The Kerry campaign has told some people not to bother trying to get elected delegates for the Senator in Ohio’s post-primary caucus (warning: link requires a real pain in the butt registration process):
Brennan Lafferty still isn’t sure what happened to him on the way to the Ohio Democratic post-primary caucus. All he knows is that one minute he was a delegate candidate and the next moment he wasn’t.
Lafferty, 33, of Kent was one of several people whose names were removed from the ballot April 15 to select the remaining members of the Ohio delegation to the Democratic National Convention this July in Boston.
“It is very disappointing… I wasn’t really involved in politics before, but this time I thought I had to be,” said Lafferty, a reporter for a local business publication.
Lafferty said he received an e-mail just before the post-primary caucus informing him that he was being eliminated from consideration.
“The e-mail didn’t give an explanation. I was later told that it was the (Sen. John) Kerry campaign that decided to have me removed,” continued Lafferty, who said he feels “duped.”
And he wasn’t the only one. Another candidate worked hard to gather supporters to vote for her, only to discover on polling day that she wasn’t on the ballot:
Chanille Boyd, 27, a social work student at the University of Akron, didn’t get her name on the delegate ballot either, despite filling out her application weeks before the April 7 deadline.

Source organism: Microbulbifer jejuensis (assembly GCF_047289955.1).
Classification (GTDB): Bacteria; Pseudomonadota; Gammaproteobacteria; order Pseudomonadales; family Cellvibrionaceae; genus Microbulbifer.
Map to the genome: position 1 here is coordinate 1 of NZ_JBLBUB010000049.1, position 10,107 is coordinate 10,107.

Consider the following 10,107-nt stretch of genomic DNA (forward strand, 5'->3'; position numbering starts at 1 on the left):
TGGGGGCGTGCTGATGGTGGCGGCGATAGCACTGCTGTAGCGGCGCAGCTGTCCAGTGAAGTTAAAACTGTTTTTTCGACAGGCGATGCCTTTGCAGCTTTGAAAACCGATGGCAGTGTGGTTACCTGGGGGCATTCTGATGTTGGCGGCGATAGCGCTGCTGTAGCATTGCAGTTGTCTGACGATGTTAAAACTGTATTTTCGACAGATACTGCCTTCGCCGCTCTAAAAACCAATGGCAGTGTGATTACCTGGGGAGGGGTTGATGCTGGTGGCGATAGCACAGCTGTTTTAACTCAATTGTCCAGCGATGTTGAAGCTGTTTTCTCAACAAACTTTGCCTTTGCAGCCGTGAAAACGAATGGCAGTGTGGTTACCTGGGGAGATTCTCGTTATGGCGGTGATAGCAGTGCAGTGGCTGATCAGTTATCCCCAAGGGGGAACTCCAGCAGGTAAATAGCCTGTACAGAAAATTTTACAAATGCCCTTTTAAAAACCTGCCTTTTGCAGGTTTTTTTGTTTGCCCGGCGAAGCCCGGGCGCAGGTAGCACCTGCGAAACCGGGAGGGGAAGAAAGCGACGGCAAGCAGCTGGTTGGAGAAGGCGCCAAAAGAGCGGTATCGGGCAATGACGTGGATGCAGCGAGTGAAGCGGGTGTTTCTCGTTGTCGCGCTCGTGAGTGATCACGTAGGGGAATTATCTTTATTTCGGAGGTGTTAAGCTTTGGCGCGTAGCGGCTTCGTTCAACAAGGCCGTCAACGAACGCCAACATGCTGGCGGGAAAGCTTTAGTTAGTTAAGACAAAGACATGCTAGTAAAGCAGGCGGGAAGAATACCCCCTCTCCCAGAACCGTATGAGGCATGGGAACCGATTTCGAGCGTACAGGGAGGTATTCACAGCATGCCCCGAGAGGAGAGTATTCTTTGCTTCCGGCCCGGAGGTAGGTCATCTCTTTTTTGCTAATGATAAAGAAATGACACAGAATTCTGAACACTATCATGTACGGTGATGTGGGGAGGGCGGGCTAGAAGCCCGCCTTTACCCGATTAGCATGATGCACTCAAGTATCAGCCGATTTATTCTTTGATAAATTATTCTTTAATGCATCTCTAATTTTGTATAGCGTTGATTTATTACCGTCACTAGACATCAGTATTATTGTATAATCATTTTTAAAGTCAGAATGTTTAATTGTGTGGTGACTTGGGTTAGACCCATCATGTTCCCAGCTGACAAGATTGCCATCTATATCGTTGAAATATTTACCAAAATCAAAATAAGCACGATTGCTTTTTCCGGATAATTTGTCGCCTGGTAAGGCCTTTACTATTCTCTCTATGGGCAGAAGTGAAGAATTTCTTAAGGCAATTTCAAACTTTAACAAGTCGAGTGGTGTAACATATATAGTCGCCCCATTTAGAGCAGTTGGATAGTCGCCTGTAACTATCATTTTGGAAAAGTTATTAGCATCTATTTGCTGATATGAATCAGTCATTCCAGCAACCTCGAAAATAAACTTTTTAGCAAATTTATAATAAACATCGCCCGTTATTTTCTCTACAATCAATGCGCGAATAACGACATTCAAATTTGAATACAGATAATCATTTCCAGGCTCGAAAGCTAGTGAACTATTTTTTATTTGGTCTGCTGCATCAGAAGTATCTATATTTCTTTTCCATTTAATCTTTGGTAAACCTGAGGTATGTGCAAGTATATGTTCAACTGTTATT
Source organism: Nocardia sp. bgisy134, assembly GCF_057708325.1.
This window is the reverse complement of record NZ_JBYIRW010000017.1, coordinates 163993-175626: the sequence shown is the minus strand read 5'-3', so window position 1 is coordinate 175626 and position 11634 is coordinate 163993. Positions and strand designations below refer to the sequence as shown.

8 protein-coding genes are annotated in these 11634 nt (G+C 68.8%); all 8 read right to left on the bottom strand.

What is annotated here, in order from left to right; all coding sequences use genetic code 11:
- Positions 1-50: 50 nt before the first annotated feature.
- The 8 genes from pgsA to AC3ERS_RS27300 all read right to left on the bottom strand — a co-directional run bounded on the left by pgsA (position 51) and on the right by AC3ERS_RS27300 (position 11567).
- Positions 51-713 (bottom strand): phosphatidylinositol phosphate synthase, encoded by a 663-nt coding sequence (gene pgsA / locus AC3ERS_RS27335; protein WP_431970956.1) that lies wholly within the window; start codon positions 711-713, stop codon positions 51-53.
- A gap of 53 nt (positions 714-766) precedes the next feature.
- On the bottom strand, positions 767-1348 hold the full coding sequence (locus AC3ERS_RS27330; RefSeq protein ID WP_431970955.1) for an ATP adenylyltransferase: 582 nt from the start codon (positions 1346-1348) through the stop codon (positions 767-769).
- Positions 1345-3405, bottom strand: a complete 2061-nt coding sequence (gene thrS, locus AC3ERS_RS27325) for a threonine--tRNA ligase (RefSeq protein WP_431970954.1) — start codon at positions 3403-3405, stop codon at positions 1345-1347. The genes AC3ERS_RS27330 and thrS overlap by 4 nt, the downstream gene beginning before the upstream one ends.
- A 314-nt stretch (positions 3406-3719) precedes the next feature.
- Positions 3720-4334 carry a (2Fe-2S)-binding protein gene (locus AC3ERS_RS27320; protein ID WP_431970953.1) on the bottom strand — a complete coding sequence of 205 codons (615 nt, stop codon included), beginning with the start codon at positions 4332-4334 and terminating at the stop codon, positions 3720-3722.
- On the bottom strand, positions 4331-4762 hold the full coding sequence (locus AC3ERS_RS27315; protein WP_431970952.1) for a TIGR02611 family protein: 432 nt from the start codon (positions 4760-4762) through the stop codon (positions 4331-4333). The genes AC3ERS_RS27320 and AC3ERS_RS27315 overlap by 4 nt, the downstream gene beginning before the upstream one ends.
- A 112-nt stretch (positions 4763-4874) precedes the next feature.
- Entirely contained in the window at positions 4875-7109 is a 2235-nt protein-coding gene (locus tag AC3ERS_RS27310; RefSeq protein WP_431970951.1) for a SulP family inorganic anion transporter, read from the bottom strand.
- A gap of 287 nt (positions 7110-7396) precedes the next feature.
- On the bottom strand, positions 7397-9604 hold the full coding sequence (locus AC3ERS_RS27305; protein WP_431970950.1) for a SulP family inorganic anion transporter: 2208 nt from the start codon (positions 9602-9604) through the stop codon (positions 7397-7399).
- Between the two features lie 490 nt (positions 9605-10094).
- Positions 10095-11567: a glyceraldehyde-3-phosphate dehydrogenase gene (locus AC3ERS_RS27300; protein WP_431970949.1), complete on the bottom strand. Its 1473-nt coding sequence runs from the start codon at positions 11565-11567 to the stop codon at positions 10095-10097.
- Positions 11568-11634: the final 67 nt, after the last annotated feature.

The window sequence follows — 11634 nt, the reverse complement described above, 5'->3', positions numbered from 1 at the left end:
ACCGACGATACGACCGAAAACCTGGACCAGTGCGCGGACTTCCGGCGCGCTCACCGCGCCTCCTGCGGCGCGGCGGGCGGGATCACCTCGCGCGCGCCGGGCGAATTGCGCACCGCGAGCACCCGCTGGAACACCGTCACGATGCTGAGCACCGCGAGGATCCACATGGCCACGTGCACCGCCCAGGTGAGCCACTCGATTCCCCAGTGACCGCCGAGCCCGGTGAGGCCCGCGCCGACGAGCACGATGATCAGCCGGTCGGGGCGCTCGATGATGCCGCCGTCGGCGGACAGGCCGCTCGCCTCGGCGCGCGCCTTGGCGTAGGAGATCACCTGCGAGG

“I went to the Summit County Democratic headquarters to file my application,” said Boyd, who had hoped to represent the 13th Congressional District at the Boston convention.
Boyd said she later called to follow up on the status of her application and was assured everything was fine and that her name would be on the ballot.
“I had gotten several people together, including my mother, to vote for me at the caucus at Litchfield Middle School,” she said. However, when she and her entourage arrived at Litchfield, she discovered her name was missing.
“I’m still following up, trying to find out some answers. I don’t want what happened to me to happen to anyone else,” said a disappointed Boyd.
Officials of the Ohio Democratic Party aren’t happy with the situation. Their spokesman told the Akron Beacon Journal that it was the Kerry campaign who struck delegates from the ballot and that the Ohio party fought for their right to remain:
Our goal is to be open and inclusive. If people want to run, we are all for it,” he said.
So why is John Kerry denying people the chance to participate in the Ohio primary process?
Jim Ruvolo, Kerry’s Ohio campaign manager, offered a partial explanation.
He said the delegate ballots were reworked in some districts to ensure that the Ohio Democratic Party’s affirmative-action goals were met.
He said the delegate candidate list was “pared down” to get the required number of minorities and women.
The state party has set a goal of 35 slots for African-Americans, four for Hispanics, three for Asian-Pacific Americans, 10 for lesbians and gay men and six for young Democrats (ages 18 to 35).
“The goal is to have the delegation look like Ohio,” Roeder said.
Here’s an idea for the Kerry campaign. Apply the same principle to themselves. Take Kerry off the ballot and replace him with Al Sharpton.